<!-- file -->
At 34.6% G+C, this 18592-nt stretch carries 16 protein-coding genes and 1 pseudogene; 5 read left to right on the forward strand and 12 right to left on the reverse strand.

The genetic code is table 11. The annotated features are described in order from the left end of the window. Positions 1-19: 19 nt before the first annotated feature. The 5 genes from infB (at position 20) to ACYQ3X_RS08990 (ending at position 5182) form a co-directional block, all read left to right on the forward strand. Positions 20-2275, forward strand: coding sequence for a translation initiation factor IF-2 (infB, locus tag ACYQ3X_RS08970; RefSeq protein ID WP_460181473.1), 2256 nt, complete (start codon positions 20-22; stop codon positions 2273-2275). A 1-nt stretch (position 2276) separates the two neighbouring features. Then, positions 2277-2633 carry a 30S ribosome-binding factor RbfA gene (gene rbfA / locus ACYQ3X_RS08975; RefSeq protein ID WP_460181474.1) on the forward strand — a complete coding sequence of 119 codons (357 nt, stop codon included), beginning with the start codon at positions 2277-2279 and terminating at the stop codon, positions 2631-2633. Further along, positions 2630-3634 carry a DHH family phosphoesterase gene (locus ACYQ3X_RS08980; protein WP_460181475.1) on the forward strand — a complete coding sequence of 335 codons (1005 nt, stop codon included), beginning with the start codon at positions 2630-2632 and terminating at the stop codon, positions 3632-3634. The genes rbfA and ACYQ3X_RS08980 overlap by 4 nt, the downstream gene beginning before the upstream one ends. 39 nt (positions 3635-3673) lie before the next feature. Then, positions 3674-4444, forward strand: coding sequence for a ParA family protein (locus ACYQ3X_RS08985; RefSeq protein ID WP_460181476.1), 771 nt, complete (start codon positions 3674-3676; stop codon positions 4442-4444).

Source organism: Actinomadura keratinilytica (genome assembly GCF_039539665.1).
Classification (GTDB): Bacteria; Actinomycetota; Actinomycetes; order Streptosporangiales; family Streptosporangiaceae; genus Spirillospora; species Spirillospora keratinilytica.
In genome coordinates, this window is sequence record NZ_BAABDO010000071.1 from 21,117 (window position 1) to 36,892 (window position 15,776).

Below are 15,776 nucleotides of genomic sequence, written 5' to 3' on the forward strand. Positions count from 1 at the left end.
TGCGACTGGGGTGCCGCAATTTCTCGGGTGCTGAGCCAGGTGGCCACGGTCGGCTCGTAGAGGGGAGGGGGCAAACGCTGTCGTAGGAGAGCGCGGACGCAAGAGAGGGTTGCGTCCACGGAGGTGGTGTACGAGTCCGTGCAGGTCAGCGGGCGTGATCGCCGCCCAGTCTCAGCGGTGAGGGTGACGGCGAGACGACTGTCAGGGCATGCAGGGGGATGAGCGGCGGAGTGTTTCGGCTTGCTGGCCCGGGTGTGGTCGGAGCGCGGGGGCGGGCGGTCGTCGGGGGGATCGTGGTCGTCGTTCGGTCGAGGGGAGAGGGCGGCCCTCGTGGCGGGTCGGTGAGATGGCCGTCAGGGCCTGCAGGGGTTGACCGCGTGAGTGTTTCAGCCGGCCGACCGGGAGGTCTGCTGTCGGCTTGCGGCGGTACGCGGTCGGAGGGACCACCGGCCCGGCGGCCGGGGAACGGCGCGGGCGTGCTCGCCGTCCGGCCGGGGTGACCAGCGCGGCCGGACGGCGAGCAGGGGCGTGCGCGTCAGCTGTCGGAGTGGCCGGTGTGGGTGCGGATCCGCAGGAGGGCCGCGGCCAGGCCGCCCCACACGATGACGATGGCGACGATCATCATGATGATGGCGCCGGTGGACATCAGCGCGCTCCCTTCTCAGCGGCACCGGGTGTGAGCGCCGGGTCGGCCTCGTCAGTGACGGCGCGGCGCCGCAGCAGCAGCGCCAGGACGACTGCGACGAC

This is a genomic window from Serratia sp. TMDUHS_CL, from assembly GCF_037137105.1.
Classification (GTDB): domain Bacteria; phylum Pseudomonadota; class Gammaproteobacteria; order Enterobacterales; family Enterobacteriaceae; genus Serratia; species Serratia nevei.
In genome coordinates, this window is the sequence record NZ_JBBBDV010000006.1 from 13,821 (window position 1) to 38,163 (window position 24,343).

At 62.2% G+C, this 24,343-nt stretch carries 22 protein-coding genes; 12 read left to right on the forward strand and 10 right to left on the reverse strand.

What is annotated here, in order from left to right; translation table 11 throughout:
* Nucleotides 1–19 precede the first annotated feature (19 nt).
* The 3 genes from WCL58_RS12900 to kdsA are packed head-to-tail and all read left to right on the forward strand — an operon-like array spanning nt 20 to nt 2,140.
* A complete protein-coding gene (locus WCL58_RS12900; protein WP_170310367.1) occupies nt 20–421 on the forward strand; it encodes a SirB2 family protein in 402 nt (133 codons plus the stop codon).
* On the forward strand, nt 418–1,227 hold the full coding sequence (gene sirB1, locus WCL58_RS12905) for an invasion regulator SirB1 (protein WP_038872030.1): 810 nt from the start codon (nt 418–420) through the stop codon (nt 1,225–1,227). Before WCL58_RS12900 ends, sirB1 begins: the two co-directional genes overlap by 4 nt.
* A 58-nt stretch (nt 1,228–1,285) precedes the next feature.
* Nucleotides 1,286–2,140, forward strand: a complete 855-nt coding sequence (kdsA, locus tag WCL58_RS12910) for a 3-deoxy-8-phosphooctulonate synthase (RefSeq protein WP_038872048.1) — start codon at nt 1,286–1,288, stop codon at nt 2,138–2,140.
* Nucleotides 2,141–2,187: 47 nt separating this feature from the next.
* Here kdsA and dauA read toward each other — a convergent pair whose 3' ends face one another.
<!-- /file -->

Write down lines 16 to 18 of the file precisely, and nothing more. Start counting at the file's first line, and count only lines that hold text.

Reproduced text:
* On the forward strand, nt 418–1,227 hold the full coding sequence (gene sirB1, locus WCL58_RS12905) for an invasion regulator SirB1 (protein WP_038872030.1): 810 nt from the start codon (nt 418–420) through the stop codon (nt 1,225–1,227). Before WCL58_RS12900 ends, sirB1 begins: the two co-directional genes overlap by 4 nt.
* A 58-nt stretch (nt 1,228–1,285) precedes the next feature.
* Nucleotides 1,286–2,140, forward strand: a complete 855-nt coding sequence (kdsA, locus tag WCL58_RS12910) for a 3-deoxy-8-phosphooctulonate synthase (RefSeq protein WP_038872048.1) — start codon at nt 1,286–1,288, stop codon at nt 2,138–2,140.